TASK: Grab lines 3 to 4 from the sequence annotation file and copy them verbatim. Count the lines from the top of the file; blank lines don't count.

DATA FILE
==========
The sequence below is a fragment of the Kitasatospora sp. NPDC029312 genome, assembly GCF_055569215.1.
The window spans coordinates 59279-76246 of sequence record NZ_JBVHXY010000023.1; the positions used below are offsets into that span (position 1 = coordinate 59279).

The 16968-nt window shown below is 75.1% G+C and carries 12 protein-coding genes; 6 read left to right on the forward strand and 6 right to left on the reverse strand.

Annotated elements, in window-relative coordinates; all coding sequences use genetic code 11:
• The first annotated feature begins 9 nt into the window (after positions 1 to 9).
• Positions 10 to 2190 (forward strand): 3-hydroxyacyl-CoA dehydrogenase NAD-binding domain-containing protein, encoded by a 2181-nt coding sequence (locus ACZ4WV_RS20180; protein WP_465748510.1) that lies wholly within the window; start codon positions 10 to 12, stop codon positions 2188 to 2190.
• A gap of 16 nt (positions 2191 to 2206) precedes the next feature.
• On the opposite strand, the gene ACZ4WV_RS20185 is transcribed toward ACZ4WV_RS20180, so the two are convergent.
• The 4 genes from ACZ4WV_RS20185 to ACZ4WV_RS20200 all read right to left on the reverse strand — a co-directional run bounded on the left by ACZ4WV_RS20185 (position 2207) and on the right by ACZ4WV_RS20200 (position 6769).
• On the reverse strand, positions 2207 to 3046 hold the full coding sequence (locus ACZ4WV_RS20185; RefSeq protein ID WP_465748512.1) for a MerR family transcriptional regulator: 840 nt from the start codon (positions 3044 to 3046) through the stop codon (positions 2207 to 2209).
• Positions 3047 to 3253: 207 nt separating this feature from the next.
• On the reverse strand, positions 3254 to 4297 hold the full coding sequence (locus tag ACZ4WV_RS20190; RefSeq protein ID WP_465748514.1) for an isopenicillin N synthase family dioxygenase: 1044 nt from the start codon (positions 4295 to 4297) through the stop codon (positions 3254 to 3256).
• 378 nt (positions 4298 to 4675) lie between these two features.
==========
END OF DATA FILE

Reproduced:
The 16968-nt window shown below is 75.1% G+C and carries 12 protein-coding genes; 6 read left to right on the forward strand and 6 right to left on the reverse strand.

Annotated elements, in window-relative coordinates; all coding sequences use genetic code 11: